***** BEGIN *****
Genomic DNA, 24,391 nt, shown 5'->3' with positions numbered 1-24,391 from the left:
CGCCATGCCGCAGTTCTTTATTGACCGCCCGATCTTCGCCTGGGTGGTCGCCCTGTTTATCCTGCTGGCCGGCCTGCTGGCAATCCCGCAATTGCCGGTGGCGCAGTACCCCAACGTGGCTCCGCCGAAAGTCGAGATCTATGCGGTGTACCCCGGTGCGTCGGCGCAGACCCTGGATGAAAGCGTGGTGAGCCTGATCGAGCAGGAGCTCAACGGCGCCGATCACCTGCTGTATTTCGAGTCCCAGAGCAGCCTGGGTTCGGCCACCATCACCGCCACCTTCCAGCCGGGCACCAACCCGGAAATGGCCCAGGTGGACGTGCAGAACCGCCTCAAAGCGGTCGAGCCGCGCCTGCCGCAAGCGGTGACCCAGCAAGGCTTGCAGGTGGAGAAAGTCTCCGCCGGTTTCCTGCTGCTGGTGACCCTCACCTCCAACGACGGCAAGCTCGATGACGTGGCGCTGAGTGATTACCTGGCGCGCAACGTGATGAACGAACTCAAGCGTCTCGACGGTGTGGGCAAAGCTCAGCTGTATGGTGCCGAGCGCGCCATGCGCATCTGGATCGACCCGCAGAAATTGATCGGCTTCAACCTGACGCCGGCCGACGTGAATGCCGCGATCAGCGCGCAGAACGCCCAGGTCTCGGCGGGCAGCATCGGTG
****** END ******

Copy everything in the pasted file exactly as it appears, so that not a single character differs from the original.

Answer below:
Genomic DNA, 24,391 nt, shown 5'->3' with positions numbered 1-24,391 from the left:
CGCCATGCCGCAGTTCTTTATTGACCGCCCGATCTTCGCCTGGGTGGTCGCCCTGTTTATCCTGCTGGCCGGCCTGCTGGCAATCCCGCAATTGCCGGTGGCGCAGTACCCCAACGTGGCTCCGCCGAAAGTCGAGATCTATGCGGTGTACCCCGGTGCGTCGGCGCAGACCCTGGATGAAAGCGTGGTGAGCCTGATCGAGCAGGAGCTCAACGGCGCCGATCACCTGCTGTATTTCGAGTCCCAGAGCAGCCTGGGTTCGGCCACCATCACCGCCACCTTCCAGCCGGGCACCAACCCGGAAATGGCCCAGGTGGACGTGCAGAACCGCCTCAAAGCGGTCGAGCCGCGCCTGCCGCAAGCGGTGACCCAGCAAGGCTTGCAGGTGGAGAAAGTCTCCGCCGGTTTCCTGCTGCTGGTGACCCTCACCTCCAACGACGGCAAGCTCGATGACGTGGCGCTGAGTGATTACCTGGCGCGCAACGTGATGAACGAACTCAAGCGTCTCGACGGTGTGGGCAAAGCTCAGCTGTATGGTGCCGAGCGCGCCATGCGCATCTGGATCGACCCGCAGAAATTGATCGGCTTCAACCTGACGCCGGCCGACGTGAATGCCGCGATCAGCGCGCAGAACGCCCAGGTCTCGGCGGGCAGCATCGGTG